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Roma Couple Could Have Blond, Blue-Eyed Offspring, Experts Say

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Updated at 1:44 p.m. on Oct. 25.

A Roma couple in Greece was charged last week with abducting a young girl who was found living with them. What made authorities suspect the girl wasn't the? Her blond hair and blue eyes.

The Greek Roma man and woman both have brown hair and brown eyes. The Roma — sometimes referred to as gypsies, although the term is now considered derogatory — are part of an ethnic group who live mostly in central and eastern Europe. DNA tests showed the girl is not biologically related to the Roma couple, or to anyone in Interpol's global database of missing people, NBC reported.

But the case begs the question, could brown-eyed, brunette parents produce a child with blond hair and blue eyes?

It's definitely possible, said Rick Sturm, a molecular biologist at the University of Queensland in Australia. "It would not surprise me that two Roma parents may have a blue-eyed child," Sturm said. [Genetics By the Numbers: 10 Tantalizing Tales]

Many genes play a role in determining eye color, but a major player is the gene OCA2, Sturm told LiveScience. One version of the gene is linked to blue eye color, and is common in European populations, but a person must have two copies of that version in order to have blue eyes. Another version of the gene is linked to brown eye color.

If two brown-eyed parents each have one blue-eyed version of the gene, along with one brown-eyed version of the gene, they can pass on either version to their children. On average, one in four of their children would receive two blue-eyed versions, and would, therefore, have blue eyes.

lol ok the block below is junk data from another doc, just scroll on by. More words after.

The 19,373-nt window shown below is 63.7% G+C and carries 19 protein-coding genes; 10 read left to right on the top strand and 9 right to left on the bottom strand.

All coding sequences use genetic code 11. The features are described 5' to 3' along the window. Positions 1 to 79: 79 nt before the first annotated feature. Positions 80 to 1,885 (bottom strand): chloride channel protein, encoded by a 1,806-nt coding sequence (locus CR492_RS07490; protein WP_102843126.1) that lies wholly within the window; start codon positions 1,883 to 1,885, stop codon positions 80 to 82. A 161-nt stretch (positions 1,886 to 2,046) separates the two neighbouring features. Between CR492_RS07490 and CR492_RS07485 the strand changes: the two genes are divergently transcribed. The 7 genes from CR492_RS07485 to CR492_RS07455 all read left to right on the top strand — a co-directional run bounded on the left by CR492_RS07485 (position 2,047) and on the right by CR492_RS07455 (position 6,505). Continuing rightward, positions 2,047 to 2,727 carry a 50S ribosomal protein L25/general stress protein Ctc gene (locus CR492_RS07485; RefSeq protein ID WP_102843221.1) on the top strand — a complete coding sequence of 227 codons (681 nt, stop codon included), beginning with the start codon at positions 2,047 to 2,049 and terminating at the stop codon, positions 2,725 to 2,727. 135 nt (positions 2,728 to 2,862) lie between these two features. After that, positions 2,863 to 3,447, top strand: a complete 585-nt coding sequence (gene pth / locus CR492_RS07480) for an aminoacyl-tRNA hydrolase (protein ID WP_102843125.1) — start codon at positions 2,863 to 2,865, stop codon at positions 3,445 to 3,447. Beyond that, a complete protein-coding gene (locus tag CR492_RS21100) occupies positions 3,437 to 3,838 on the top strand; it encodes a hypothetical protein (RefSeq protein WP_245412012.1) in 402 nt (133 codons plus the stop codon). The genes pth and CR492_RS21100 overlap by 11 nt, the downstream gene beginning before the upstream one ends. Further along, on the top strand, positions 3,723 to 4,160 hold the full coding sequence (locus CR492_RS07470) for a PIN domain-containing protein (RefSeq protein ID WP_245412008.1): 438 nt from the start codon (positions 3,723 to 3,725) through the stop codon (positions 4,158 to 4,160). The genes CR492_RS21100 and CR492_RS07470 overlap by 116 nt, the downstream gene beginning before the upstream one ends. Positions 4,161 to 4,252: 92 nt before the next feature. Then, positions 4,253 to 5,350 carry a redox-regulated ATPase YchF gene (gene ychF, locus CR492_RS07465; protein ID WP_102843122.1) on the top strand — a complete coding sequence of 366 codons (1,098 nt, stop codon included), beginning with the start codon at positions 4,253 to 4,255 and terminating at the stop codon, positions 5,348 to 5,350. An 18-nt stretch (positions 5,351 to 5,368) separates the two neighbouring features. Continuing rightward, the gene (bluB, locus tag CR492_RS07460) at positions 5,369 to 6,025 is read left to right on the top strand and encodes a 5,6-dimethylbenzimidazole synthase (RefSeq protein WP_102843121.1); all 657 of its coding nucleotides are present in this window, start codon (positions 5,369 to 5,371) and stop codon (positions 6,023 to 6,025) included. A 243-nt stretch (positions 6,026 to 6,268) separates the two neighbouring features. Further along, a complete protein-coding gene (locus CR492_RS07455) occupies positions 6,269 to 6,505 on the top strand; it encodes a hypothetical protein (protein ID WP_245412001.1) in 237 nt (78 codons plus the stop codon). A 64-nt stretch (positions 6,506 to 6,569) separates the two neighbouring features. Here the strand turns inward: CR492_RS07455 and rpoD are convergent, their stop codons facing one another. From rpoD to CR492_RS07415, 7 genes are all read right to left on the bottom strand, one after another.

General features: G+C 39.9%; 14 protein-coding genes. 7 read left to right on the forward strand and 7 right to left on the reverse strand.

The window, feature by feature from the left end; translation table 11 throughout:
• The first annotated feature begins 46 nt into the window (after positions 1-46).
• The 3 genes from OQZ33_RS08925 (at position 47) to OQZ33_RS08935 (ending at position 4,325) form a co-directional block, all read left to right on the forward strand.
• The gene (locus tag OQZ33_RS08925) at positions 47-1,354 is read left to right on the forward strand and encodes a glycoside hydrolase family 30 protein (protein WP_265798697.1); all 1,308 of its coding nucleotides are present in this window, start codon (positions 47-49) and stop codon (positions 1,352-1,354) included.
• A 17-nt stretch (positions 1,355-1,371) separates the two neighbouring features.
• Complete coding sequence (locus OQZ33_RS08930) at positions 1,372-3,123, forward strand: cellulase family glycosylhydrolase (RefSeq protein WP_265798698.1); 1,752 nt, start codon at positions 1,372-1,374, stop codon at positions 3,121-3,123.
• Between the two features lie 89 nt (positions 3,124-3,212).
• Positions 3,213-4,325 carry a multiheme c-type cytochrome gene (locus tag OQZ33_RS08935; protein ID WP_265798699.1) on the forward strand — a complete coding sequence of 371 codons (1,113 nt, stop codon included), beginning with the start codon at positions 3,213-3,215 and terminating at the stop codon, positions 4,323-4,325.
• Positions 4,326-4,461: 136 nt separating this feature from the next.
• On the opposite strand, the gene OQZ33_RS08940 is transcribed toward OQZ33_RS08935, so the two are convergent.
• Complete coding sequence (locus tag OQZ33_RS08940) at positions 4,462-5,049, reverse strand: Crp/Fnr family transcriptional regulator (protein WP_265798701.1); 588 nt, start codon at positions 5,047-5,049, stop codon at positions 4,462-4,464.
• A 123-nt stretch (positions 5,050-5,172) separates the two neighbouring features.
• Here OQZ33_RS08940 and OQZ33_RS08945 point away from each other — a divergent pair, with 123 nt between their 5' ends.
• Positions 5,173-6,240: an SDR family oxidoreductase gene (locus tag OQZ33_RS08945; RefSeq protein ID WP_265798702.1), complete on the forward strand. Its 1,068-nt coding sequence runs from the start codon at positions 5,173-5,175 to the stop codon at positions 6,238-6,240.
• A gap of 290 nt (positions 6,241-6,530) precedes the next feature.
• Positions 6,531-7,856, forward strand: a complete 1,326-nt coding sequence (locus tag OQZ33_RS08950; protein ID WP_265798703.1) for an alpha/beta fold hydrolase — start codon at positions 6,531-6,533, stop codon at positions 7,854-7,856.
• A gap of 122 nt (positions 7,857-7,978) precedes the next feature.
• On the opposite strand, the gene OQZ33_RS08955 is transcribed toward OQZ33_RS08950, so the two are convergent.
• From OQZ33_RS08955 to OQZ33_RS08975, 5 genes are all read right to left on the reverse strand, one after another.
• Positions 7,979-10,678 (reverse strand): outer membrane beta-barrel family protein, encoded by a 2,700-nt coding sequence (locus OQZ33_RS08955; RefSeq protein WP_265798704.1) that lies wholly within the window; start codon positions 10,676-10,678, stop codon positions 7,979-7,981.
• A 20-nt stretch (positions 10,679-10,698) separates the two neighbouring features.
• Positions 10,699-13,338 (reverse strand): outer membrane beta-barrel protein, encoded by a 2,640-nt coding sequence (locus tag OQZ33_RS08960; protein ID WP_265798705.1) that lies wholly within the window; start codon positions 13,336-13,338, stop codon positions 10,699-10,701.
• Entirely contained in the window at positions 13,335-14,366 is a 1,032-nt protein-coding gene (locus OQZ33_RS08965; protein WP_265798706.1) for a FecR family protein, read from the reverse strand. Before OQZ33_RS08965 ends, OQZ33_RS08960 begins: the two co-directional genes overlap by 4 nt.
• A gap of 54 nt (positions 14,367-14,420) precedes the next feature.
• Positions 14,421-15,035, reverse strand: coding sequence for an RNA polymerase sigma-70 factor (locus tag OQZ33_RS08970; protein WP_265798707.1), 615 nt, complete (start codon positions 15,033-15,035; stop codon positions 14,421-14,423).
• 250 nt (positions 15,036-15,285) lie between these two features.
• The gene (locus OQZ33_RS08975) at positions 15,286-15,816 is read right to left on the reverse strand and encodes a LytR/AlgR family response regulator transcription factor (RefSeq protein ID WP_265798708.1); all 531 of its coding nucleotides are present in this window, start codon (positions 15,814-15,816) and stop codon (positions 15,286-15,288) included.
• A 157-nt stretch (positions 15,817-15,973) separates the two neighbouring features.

Eye-color genes specify how much pigment, called melanin, is in the circular outer structure of the eye, or iris. Brown eyes result from an abundance of melanin, whereas blue eyes result from reduced or absent levels of melanin. The eyes appear blue for the same reason the sky does — blue light is scattered, while other colors are absorbed.

As for the case of the blue-eyed mystery girl, DNA tests now confirm a Bulgarian Roma couple are the girl's biological parents, the BBC reported.

"Most Roma have brown hair and eyes, but there are many blond Roma with blue eyes," said Juan Gamella, a social anthropologist at the University of Granada in Spain.

Gamella noted that he finds the attention the case has received troubling.

"For centuries, Roma have been falsely accused of stealing children," Gamella told LiveScience. "In fact, it has been Roma children who have been taken forcefully away from their parents, often by false allegations of bad parenting."

Editor's Note: This article was updated at 1:44 p.m. ET on Oct. 25 to report that the girl's biological parents have been confirmed.

Follow Tanya Lewis on Twitter and Google+. Follow us @livescience, Facebook & Google+. Original article on LiveScience.

Copyright 2013 LiveScience, a TechMediaNetwork company. All rights reserved. This material may not be published, broadcast, rewritten or redistributed.

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